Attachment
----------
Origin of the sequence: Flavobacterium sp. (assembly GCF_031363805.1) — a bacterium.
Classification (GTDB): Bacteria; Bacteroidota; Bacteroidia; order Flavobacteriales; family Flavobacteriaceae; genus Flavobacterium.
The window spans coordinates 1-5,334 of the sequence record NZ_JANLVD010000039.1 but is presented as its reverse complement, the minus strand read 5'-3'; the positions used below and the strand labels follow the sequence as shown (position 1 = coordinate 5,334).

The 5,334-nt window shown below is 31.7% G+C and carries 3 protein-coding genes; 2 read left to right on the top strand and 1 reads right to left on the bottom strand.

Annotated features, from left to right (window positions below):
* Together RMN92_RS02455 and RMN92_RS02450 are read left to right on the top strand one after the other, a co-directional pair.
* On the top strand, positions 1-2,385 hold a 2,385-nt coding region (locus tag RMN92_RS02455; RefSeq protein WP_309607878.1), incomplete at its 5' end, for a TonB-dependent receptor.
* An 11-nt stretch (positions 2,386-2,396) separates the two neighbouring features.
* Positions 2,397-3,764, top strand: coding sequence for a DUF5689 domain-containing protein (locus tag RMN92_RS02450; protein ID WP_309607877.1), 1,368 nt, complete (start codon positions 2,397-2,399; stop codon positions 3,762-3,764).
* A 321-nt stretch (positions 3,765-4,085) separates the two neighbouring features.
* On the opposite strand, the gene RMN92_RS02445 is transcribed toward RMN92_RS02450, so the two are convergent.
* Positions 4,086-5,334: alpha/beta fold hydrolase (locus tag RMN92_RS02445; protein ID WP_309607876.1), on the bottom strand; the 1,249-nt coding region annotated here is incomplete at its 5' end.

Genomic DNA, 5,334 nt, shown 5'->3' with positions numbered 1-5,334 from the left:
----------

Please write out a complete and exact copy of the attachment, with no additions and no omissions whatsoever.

Origin of the sequence: Flavobacterium sp. (assembly GCF_031363805.1) — a bacterium.
Classification (GTDB): Bacteria; Bacteroidota; Bacteroidia; order Flavobacteriales; family Flavobacteriaceae; genus Flavobacterium.
The window spans coordinates 1-5,334 of the sequence record NZ_JANLVD010000039.1 but is presented as its reverse complement, the minus strand read 5'-3'; the positions used below and the strand labels follow the sequence as shown (position 1 = coordinate 5,334).

The 5,334-nt window shown below is 31.7% G+C and carries 3 protein-coding genes; 2 read left to right on the top strand and 1 reads right to left on the bottom strand.

Annotated features, from left to right (window positions below):
* Together RMN92_RS02455 and RMN92_RS02450 are read left to right on the top strand one after the other, a co-directional pair.
* On the top strand, positions 1-2,385 hold a 2,385-nt coding region (locus tag RMN92_RS02455; RefSeq protein WP_309607878.1), incomplete at its 5' end, for a TonB-dependent receptor.
* An 11-nt stretch (positions 2,386-2,396) separates the two neighbouring features.
* Positions 2,397-3,764, top strand: coding sequence for a DUF5689 domain-containing protein (locus tag RMN92_RS02450; protein ID WP_309607877.1), 1,368 nt, complete (start codon positions 2,397-2,399; stop codon positions 3,762-3,764).
* A 321-nt stretch (positions 3,765-4,085) separates the two neighbouring features.
* On the opposite strand, the gene RMN92_RS02445 is transcribed toward RMN92_RS02450, so the two are convergent.
* Positions 4,086-5,334: alpha/beta fold hydrolase (locus tag RMN92_RS02445; protein ID WP_309607876.1), on the bottom strand; the 1,249-nt coding region annotated here is incomplete at its 5' end.

Genomic DNA, 5,334 nt, shown 5'->3' with positions numbered 1-5,334 from the left: